Goblin Hound This is a work of fiction. All the characters and events portrayed in this work are fictitious, and any resemblance to real people or events is purely coincidental. @2015 Kevin Wade Johnson I got to say my hands were shaking a little bit when I put the leash on ol' Jonesie. "You gotta help me," I told my grampa's dog, "'cause we gotta go looking for the goblin hound." Jonesie just grinned up at me the way she always did, a smiling happy hound the way she was, except when she caught scent of a raccoon or heaven help us a skunk, and went haring off after 'em, flying over the ground like some jet airplane or race car. I was scared, I'm not afraid to tell you. I was pretty sure I knew what the goblin hound looked like, from nightmares I'd had, where this huge dark thing all cloudy-looking, cloudy like the worst storm ever, all gray and black and gunmetal blue like the farm shotgun over the back door. Red eyes it'd have, not red like blood, but red like the big ol' sunset I saw on my birthday last year, when I turned ten, a sunset all glowing hot and burning and searing, but red too like the sun's last moments before it was gone, just gone. I wouldn't have thought this was any kind of job for a ten-year-old, but Gramma hadn't minced any words. "Only you can do it," she'd said. Grampa had said the same and more. So I'd gotten Jonesie and gone. Jonesie headed straight for the pump, of course, she loved her drinks of water fresh outta the ground, cold and clear with a hint of blue like the edge of winter. I pumped once and twice and three times and then the water came out into the trough, but the first water always tastes like or something, so I pumped a couple more times before I put her outside bowl down and let her at it. Maybe not the job for any ten-year-old, but now I knew what I'd always thought maybe was true, that I was special. Something about me was unlike anybody else, out of all the anybodies that could save us from the goblin hound. Maybe it was that I was braver, that the sight of the goblin hound and its sun-dying eyes wouldn't leave me frozen like the winter that was coming to turn the crick to ice. Maybe hearing its howl, worse than the scream of a hare Jonesie caught, worse than the hoot of an owl you can't see but know is swooping down on some poor critter, maybe that wouldn't leave me filled with horror the way it would most people. So Jonesie and me, we left the pump and the trough and the well out there behind the big clapboard house, big enough for everybody today, today being Thanksgiving, and we went to the barn. It smelled like cows and straw and hay and dust and cow flops same as always, dust floating in the sunbeams coming golden through the cracks in the barn's boards, golden with a touch of white for the oncoming winter, cows looking at me lazy-like, 'cause me and my little sister had milked 'em an hour agone, but that didn't stop me and Jonesie. We prowled the place, checking where the straw was deep enough for a monster hound to hide in. We looked in every corner and crack. Jonesie sniffed everything, sneezing a couple times. No goblin hound. We headed down to the crick, through knee-high grass, already brown and starting to slump from last week's frost, crackling and brittle. No frogs, just the lazy green and brown water that flowed but not very fast, not fast like some goblin hound would be. Great long legs, strong and muscly, sending it across any crick in one big leap, fast as Big Boy or one of the mares at a gallop, I was sure. It'd come at me with long fangs bared, fangs sharper than its ears pricked up and pointy, red tongue lolling, taking in big gulps of breath while it got ready to tear me up good. But I was special, the only one, so maybe it'd turn aside at the end, unable to follow up and finish, leaving the hot stink of its skunk-eating breath. Or maybe I'd scare it, and it'd see me and have those sharp ears droop, and it wouldn't stand tall as the chicken coop, but would slink off, tail tucked in and fierceness forgotten. We were checking the big pile of rocks where I knew Old Uncle Catfish hid out, when the bell started ringing behind us, clanging and clattering like this was the last day. "C'mon, Jonesie, we got to save 'em!" We went barreling back the way we'd come, up the crick's dry dirt crumbly bank, through the grass our legs pushed aside with a shushing noise or our feet crushed down on. We raced back, my heart pounding scared and excited, Jonesie panting and still grinning. Gramma stood ringing the triangle bell she loved, there at the back door. I saw then what it was. I saw, in the pump trough, where water still pooled from before, drops were falling from the pump, slowly, one, then another, dimpling the water in the trough and making ripples. In one ripple I caught a glint of red, a reflection of the sun, sure, but there was rage and heat in that red, fury and fight in the rippling, and I knew the goblin hound was about to form out of that mix of fire and water. Jonesie barked while we were running and while the bell was clanging, and I ran up and stamped a foot in the trough, and Jonesie followed me, and the red reflecting light was gone. We went on to the back door, and no deathly dog boiled up, no fighting or clamoring or anything went on. "Good, honey," Gramma said, smiling down at me. "You've done it, now dry your feet and Jonesie's paws, and come on in and clean up for dinner." "I've done it!" I was still trying to catch my breath, which I felt like was still back at the pump, not that my chest wasn't pumping itself. Grampa came over and ruffled my hair. "You sure did, kiddo. If not for you, that gobblin' Jonesie would've made off with half the turkey or ham. Now set on down and set to!" And I went in the dining room, to the big wooden table with all my aunts and uncles, cousins and sisters and brother and Mom and Pa, and I saw the turkey and ham and string beans, smelled the taters and stuffing and gravy, heard all my family chattering away, and sat down at my chair. Jonesie went and curled up in her corner like she'd been taught to do, which I knew she wasn't so good at in the kitchen with everyone moving about with all those food smells tantalizing and tempting her. I took some of everything passed to me, and dug in with all the appetite I'd ever had, and so did Jonesie once she got a big bowl of scraps, even bigger than usual. And we all hushed to give thanks and as we all ate together, not hushed, I ate with hunger and happiness, and a dose of pride, too. If not for me, why, we wouldn't have had a chance to eat, wouldn't have been able to enjoy. I'd saved the holiday, I had, both Gramma and Grampa said so. And later, when the sun set angry and roiling, mad that me and Jonesie hadn't let it make a goblin hound, I knew, and that knowing made this the best of all Thanksgivings. Everybody, the whole family, and me too, we had ourselves a happy Thanksgiving. Thanks to Jonesie. And me.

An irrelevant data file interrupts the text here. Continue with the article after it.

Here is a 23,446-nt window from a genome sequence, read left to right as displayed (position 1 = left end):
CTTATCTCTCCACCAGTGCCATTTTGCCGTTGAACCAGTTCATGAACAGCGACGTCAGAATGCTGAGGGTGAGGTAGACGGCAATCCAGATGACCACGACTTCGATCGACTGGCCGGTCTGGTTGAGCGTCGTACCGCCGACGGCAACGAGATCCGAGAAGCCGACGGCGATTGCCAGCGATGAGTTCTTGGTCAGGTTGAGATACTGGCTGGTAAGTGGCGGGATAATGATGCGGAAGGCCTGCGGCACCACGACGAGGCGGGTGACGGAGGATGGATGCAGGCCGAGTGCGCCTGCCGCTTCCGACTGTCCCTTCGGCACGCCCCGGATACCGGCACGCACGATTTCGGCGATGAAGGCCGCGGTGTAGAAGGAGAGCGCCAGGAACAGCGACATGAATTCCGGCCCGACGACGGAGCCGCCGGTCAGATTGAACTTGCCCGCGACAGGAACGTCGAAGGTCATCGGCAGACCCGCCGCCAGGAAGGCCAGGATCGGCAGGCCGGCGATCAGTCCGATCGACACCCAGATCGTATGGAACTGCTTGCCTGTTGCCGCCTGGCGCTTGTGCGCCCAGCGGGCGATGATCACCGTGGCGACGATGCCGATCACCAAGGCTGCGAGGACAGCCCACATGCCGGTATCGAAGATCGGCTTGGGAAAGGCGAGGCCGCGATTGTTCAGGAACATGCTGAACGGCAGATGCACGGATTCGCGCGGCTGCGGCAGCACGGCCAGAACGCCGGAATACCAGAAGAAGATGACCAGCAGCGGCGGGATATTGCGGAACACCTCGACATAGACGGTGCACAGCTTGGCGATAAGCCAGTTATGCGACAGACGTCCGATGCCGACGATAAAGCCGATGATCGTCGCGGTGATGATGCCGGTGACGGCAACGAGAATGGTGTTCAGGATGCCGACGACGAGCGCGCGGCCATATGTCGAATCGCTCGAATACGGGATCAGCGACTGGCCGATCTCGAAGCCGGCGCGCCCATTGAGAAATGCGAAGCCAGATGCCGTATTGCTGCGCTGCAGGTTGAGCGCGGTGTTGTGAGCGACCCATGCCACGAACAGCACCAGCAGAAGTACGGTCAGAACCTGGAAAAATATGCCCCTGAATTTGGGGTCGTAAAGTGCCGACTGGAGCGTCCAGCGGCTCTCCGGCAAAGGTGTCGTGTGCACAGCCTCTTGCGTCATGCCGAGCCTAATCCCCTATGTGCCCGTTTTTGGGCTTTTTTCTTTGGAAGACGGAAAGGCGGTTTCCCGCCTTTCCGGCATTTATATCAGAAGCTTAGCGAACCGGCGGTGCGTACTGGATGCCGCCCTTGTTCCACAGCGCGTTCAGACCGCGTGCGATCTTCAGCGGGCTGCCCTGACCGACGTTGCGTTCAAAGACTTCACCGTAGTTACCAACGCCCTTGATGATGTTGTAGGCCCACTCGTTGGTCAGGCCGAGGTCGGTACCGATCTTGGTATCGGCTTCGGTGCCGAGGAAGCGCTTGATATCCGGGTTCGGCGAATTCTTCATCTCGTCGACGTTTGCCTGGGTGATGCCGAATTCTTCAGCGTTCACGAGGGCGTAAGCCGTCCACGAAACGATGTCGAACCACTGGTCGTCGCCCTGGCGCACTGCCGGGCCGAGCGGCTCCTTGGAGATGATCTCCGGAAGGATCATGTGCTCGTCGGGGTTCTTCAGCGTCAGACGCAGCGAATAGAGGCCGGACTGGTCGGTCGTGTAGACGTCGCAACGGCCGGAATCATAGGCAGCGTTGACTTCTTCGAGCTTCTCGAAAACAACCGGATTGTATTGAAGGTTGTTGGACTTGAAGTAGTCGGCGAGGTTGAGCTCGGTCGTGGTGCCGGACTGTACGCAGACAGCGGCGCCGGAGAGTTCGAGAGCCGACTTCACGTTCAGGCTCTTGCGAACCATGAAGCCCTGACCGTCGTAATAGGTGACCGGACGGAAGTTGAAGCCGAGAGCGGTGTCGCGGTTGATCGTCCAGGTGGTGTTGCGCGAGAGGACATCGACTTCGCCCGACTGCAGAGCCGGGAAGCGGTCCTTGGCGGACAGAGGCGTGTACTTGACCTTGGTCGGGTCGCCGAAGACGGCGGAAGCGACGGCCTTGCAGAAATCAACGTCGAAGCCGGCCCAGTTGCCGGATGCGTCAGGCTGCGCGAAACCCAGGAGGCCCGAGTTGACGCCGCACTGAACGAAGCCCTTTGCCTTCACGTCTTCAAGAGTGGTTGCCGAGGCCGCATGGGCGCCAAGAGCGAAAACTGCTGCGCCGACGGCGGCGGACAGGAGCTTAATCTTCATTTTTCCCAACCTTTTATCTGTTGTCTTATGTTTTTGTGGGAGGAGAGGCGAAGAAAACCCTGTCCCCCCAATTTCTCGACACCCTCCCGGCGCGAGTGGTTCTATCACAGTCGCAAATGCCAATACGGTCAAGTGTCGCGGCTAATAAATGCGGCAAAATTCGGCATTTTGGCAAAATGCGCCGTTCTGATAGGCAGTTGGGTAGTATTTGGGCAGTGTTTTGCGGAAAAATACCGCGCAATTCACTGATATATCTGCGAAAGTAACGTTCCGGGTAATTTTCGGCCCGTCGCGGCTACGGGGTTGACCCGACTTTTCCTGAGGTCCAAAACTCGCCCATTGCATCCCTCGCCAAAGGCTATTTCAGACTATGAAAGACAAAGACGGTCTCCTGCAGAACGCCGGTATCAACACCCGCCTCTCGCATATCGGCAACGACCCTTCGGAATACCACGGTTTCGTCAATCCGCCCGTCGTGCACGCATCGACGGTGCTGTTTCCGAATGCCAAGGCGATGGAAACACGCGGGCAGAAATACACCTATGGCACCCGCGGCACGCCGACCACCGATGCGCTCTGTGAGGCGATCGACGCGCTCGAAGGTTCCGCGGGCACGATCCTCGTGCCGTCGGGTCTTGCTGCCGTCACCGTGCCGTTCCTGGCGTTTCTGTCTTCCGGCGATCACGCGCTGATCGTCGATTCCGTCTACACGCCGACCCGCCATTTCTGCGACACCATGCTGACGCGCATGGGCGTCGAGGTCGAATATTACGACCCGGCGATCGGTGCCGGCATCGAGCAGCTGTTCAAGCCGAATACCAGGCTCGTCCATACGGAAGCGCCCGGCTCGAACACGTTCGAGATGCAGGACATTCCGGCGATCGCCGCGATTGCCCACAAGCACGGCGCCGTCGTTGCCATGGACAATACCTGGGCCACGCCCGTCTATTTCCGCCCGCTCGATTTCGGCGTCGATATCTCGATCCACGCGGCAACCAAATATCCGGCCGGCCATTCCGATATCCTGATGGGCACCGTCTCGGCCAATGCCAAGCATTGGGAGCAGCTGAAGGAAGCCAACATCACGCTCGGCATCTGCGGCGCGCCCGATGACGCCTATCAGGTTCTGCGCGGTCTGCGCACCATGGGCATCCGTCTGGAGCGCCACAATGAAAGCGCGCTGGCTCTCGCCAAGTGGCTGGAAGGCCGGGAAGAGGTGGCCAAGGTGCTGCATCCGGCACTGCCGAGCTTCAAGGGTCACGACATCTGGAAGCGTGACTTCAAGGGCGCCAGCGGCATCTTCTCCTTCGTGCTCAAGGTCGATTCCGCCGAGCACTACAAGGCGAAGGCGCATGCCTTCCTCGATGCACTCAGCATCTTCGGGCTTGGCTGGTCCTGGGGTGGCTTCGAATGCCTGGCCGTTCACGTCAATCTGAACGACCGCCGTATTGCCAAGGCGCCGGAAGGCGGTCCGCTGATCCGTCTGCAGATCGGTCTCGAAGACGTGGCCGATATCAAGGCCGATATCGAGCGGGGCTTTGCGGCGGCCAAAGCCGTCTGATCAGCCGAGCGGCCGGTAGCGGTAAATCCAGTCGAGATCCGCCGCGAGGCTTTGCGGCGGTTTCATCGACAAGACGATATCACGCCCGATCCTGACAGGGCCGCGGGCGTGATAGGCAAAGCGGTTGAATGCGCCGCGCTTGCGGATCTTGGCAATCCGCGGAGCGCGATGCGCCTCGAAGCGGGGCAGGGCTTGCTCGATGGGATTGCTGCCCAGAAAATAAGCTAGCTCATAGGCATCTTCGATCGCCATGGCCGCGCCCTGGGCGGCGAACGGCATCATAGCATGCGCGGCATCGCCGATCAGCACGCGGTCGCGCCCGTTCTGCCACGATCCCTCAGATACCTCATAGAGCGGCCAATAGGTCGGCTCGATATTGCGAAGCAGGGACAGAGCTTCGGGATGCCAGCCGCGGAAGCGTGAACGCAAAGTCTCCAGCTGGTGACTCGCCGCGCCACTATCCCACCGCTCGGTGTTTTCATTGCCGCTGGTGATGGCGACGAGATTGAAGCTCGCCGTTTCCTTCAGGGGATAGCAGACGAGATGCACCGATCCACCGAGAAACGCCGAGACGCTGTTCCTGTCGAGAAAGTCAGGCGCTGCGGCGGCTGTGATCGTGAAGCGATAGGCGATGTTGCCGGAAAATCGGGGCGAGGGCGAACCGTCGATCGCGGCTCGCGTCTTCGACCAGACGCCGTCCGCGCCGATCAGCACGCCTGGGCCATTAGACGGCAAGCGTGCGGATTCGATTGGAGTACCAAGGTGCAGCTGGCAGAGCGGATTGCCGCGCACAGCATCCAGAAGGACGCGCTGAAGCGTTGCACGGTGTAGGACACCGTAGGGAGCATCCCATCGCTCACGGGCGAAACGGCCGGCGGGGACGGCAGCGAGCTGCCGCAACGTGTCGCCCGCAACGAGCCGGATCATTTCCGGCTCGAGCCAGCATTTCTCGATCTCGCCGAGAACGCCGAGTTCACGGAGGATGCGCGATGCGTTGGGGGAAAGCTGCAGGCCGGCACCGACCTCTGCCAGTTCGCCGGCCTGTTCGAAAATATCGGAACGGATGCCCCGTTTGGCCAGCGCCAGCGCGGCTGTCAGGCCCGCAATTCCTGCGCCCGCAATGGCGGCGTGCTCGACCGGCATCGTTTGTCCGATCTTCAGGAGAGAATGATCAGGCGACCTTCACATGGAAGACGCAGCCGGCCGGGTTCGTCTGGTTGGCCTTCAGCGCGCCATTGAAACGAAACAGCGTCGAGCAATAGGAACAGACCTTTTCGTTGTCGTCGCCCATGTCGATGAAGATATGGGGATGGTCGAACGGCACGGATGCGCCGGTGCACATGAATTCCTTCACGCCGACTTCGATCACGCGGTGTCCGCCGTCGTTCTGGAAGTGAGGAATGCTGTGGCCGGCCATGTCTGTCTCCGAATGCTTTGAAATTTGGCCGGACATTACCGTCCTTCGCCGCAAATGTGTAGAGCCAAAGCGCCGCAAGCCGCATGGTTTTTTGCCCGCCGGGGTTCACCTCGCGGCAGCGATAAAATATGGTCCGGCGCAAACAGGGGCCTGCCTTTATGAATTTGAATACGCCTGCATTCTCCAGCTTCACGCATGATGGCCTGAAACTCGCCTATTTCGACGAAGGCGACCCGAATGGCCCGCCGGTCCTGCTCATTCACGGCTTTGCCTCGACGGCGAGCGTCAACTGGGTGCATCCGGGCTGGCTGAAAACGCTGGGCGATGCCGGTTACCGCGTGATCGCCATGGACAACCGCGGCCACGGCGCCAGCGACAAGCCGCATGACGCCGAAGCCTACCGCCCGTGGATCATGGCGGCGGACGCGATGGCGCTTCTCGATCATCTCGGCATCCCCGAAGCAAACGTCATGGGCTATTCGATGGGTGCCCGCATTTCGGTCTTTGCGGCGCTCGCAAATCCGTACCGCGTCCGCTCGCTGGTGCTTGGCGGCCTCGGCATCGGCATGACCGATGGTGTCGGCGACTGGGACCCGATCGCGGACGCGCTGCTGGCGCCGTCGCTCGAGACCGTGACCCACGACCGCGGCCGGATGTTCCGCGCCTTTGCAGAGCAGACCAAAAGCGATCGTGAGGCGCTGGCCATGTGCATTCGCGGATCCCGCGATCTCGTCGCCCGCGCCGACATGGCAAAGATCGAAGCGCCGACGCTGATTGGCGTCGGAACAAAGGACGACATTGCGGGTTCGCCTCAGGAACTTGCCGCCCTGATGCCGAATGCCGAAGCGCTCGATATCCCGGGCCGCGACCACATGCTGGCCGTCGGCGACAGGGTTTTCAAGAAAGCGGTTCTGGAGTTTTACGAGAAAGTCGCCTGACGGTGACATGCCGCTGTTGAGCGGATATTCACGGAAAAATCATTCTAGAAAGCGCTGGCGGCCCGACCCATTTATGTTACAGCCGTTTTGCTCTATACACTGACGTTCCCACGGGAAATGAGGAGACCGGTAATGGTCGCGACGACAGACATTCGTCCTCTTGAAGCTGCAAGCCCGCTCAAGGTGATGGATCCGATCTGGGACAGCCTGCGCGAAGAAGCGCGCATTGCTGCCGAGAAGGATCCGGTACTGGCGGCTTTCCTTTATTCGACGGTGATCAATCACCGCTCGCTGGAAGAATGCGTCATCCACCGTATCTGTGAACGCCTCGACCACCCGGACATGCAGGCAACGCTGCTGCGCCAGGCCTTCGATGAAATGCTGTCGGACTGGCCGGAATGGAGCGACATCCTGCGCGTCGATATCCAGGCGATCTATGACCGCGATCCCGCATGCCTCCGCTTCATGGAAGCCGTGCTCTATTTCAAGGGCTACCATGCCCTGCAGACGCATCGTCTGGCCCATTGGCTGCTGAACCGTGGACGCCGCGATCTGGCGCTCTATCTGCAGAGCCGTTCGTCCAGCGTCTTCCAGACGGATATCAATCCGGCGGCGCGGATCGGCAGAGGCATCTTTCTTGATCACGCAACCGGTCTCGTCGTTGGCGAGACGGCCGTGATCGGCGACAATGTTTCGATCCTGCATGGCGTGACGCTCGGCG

Table of Contents
The Original Ice Cold - Ice Cold - Exile - Emptyville Libertarian Worlds - Glamour Angel - Numb - Run - Cinnamon Girl - Love? I Can Get It for You Wholesale - Unauthorized Intrusion - Body Guard - You've Seen the Video, Now Read the Story Parallel Worlds - The Only One in the World - Exit Ramp - A Friend in Need - Reflective Phase Time Travel - About Time - One More Time - Time Change Science Fiction - Warrior of Empire - Free! (Dark) - Free! - First Contact - The Alien Woman Fantasy - A World of Dream and Nightmare - Devil of a Storm - North Woods Werewolf - Princess Katana - Invincible Horror - Botnet - Half Seen - Surly Bonds - Vampire Country - If Psychic Powers Are Real, Where Are They? - Resistance - Doctor - A Door Closed - Hector Superheroes - Nightwatch: Dusk and Dawn The Environment - Knightside - Rising - Blinded by the— Humor - Another Friday Night in the Multiverse - Immortality at Last! - Roman in Time - Bugs - Suddenly Ninjas Came Through the Window - The Lost Heir of Generica - The Bureaucracy of the Rings Early Efforts - Not…Human - Death of a Captain - Riven - City of the Dead - A Time to Remember Young Adult - The Enchanted Treehouse - Sam's Tale: The Girl Who Fought Pets/Tearjerkers - Old Abby - Percival's Thanksgiving Mainstream/Holiday - Christmas Is Just Another Day - "Christmas Is All a Lie!" - Christmas Storm - The Christmas Sweater - Christmas Alone - Goblin Hound - Hosanna Hound - Et in Arcadia Ego